101545.fig.003
Figure 3: Source xS is a stationary source for the crosscorrelation pair , but not for the pair .

3. Numerical Modeling Results

We numerically simulate the wavefield with localized source distribution in order to evaluate the processing considering stationary phase point. For the simulation study, we consider the local earthquakes recorded by Ocean Bottom Seismogram (OBS) on the seafloor. The objective reflection events are assumed to be those generated from the oceanic crust surface. We use only one physical source for the simulation study because we evaluate our proposed method for localized source distribution. The velocity model is a three-layer structure including sea water (Figure 4). The dipping structure in the velocity model simulates a oceanic crust surface (i.e., plate interface) in the Nankai Trough.

101545.fig.004
Figure 4: Velocity model for the numerical simulation. pP and pPp denote the sea-surface reflection and the sea-surface multiple reflection, respectively.

We define the two events which produce the objective reflection event for the stationary phase evaluation. In our source-receiver configuration, the source is located in the subsurface, and the sea-surface (modeled as a free-surface) expects to produce the strong downpropagating reflections. This is the difference of the OBS recorded wavefields with those by the surface receivers. Therefore, we assume that the sea-surface P-wave reflections (denoted as pP in Figure 4) and the sea-surface multiple P-wave reflections (pPp in Figure 4) produce the reflection events from the oceanic crust surface after crosscorrelation. Although other events may contribute to produce the objective reflection event (e.g., the crosscorrelation of the direct P-wave and the multiple P-wave reflections; Abe et al. [3]), we consider the crosscorrelation of these two events (pP and pPp) since they propagate with high energy and are easy to be separated from S-waves.

We numerically modeled the seismic wavefield with a one subsurface source using the 2-dimensional staggered grid method [18]. The subsurface source is installed at the 30 km depth (Figure 4). We simulate the earthquake by giving horizontal stress as a source and using a Ricker wavelet with the central frequency of 5 Hz. The length of receiver array is 50 km with 200 m intervals.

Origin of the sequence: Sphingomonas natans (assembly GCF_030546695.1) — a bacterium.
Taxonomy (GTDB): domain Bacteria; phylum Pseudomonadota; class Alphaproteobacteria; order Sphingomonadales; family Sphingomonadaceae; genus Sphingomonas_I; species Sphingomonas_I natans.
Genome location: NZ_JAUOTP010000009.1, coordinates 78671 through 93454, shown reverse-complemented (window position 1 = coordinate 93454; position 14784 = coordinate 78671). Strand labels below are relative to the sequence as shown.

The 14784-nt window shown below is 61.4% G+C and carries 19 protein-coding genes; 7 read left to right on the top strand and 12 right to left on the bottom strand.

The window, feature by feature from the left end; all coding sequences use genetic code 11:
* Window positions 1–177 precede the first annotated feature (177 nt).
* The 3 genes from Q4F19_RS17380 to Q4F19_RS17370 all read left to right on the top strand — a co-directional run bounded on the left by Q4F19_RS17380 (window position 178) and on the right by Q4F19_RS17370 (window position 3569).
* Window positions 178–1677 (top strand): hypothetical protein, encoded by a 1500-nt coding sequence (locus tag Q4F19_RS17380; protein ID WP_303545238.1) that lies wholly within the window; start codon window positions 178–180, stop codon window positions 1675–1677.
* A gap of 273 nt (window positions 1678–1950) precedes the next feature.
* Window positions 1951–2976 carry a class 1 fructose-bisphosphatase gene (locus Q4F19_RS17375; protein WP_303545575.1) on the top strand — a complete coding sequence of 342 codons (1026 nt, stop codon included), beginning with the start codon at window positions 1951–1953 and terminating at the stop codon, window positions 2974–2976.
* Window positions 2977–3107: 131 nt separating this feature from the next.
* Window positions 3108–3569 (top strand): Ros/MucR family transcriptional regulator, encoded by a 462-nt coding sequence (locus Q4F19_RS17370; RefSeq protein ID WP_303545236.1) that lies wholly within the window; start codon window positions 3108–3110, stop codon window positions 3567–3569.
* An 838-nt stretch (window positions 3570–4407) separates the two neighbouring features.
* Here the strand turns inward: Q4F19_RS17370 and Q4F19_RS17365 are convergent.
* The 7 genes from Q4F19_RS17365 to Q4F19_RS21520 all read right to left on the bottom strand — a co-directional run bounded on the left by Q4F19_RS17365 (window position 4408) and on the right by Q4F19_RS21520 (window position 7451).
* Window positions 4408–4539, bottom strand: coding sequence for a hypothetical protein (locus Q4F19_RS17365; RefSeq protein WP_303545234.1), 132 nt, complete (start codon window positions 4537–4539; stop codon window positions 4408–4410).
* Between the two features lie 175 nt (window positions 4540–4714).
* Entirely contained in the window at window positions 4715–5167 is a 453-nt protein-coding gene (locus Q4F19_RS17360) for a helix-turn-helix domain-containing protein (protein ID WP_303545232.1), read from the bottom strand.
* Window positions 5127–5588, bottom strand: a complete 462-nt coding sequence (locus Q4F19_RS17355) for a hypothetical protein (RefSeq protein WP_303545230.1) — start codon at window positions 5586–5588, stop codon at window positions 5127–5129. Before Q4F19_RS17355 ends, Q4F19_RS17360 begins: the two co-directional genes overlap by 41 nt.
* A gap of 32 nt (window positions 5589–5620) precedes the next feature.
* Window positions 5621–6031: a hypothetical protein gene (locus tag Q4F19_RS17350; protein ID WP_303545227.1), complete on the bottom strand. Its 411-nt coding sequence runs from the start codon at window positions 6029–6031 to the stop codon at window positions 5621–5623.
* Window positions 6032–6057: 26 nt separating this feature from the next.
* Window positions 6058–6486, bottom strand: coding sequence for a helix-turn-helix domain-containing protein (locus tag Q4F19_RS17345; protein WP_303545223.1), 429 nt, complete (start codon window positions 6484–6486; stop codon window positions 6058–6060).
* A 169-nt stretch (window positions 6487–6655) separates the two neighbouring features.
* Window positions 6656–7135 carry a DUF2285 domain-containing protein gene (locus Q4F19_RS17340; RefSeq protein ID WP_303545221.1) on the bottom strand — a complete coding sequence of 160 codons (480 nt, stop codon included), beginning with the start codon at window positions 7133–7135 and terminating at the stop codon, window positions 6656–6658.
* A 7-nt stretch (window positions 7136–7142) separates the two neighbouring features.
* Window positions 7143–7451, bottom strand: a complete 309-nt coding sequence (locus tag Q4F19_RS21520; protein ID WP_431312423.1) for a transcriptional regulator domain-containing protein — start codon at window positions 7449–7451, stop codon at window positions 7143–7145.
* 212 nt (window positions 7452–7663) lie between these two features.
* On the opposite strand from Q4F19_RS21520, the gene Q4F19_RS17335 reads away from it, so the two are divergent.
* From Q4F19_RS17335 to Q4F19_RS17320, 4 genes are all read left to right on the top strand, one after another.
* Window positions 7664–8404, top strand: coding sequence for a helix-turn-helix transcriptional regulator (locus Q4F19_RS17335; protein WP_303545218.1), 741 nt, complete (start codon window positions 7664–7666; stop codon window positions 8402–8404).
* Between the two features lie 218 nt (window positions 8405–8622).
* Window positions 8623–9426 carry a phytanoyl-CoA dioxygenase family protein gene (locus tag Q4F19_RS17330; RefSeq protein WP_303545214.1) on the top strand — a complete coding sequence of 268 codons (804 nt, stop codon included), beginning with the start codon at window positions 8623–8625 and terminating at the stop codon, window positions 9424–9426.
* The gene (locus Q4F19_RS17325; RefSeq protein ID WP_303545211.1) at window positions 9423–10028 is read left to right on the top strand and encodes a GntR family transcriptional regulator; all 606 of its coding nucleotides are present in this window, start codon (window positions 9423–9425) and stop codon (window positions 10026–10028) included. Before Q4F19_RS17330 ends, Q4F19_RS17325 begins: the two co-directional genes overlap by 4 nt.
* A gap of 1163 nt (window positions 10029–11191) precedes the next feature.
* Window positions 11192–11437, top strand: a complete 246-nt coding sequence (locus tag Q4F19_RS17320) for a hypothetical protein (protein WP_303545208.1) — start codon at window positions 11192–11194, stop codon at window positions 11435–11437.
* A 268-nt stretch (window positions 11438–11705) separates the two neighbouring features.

Figure 5 shows the calculated wavefield (vertical component) at the receiver array. One can see that the sea-surface reflections (pP) and the sea-surface multiple reflections (pPp) are observed as well as the direct P-wave and direct S-wave (Figure 5). Since we focus on only P-waves in this study, we muted the amplitude of the direct S-wave and subsequent wavefields. Because we have 251 receivers, the total number of the crosscorrelation traces is which is the number of 2 combinations from 251 elements. Figure 6 shows the result of subsurface image derived from all crosscorrelation traces using prestack depth migration (PSDM). The target-dipping structure was appeared on the image. However, the signal-to-noise ratio at the near offset is low, and the artifact-dipping events are appeared (arrows in Figure 6). These artifacts are caused by the crosscorrelation traces which do not have a stationary phase source for objective reflections as pointed out by, for example, Snieder et al. [19].

101545.fig.005
Figure 5: Vertical component of the modeled seismic wavefields. Arrows indicate the dominated events.
101545.fig.006
Figure 6: PSDM-imaging result using all crosscorrelation traces. Arrows indicate the artifact events.

We evaluate the stationary phase source in order to remove the unwanted crosscorrelation traces. We estimate the raypath of pP and pPp and compare their raypaths. We fix the receiver which observe pP (denoted as ) and calculate the raypath of pPp for all receivers (. We calculate the horizontal distance of the receiver and the point where pPp passes through the seafloor to a downward direction (Figure 7). We refer to the distance as an interferometric distance (Figure 4). The interferometric distance of zero indicates that the two events have the common raypath between the buried source to the receiver . Due to the receiver spacing, the interferometric distance is not always zero (Figure 7). Therefore, we define the threshold for the interferometric distance. The receivers with the interferometric distance less than the threshold value (1 km in this case) are assumed to have the common raypath. This threshold corresponds to the determination of the size of the first Fresnel zone around the stationary points. Note that the interferometric distance projected from the first Fresnel zone is dependent on the position of reflector and the receiver geometry. We iterate this procedure by changing the fixed receiver and evaluate all combination of crosscorrelation traces.

101545.fig.007
Figure 7: Example of the interferometric distance for different with the fixed . The receiver with the interferometric distance less than the threshold value (1 km) is defined as the stationary phase pair.

We remove the crosscorrelation traces which do not have a stationary phase source for objective reflections and apply PSDM using 2489 traces. Figure 8 shows the result of subsurface image considering stationary phase. One can see that the signal-to-noise ratio at the near offset improved, and the artifact events are suppressed. We conclude that evaluating stationary phase by raypath calculation and removing unwanted crosscorrelation traces improve reflection images in SI.

101545.fig.008
Figure 8: PSDM imaging result using selected crosscorrelation traces by stationary phase evaluation. This result much improves compared with Figure 6.

4. Extracting Reflected Waves of Oceanic Crust Surface from OBS Records in the Nankai Trough